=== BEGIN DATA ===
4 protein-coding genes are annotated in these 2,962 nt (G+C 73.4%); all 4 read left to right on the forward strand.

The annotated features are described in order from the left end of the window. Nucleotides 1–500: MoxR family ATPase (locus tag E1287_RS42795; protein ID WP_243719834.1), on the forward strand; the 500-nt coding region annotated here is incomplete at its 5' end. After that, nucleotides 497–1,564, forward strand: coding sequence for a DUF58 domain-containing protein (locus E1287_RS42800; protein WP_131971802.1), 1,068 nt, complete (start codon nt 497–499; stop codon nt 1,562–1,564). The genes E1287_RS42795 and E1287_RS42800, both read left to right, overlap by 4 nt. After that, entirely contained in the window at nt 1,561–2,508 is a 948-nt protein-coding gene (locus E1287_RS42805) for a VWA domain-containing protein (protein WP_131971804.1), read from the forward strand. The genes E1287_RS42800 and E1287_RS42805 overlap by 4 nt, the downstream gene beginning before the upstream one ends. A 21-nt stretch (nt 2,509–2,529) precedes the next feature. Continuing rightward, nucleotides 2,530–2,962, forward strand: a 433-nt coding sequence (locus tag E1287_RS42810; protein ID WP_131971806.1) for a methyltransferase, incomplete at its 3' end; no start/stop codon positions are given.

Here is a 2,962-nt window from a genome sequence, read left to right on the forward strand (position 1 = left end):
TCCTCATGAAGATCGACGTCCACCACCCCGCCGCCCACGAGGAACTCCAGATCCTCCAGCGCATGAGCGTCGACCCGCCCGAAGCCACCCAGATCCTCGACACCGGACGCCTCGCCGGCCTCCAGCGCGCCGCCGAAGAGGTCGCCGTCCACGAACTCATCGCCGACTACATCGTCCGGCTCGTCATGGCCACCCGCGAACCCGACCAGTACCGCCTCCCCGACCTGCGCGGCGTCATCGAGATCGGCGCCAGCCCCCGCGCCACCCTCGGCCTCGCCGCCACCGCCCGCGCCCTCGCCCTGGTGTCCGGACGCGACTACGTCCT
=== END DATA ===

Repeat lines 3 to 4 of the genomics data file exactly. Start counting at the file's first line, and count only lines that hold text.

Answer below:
Here is a 2,962-nt window from a genome sequence, read left to right on the forward strand (position 1 = left end):
TCCTCATGAAGATCGACGTCCACCACCCCGCCGCCCACGAGGAACTCCAGATCCTCCAGCGCATGAGCGTCGACCCGCCCGAAGCCACCCAGATCCTCGACACCGGACGCCTCGCCGGCCTCCAGCGCGCCGCCGAAGAGGTCGCCGTCCACGAACTCATCGCCGACTACATCGTCCGGCTCGTCATGGCCACCCGCGAACCCGACCAGTACCGCCTCCCCGACCTGCGCGGCGTCATCGAGATCGGCGCCAGCCCCCGCGCCACCCTCGGCCTCGCCGCCACCGCCCGCGCCCTCGCCCTGGTGTCCGGACGCGACTACGTCCT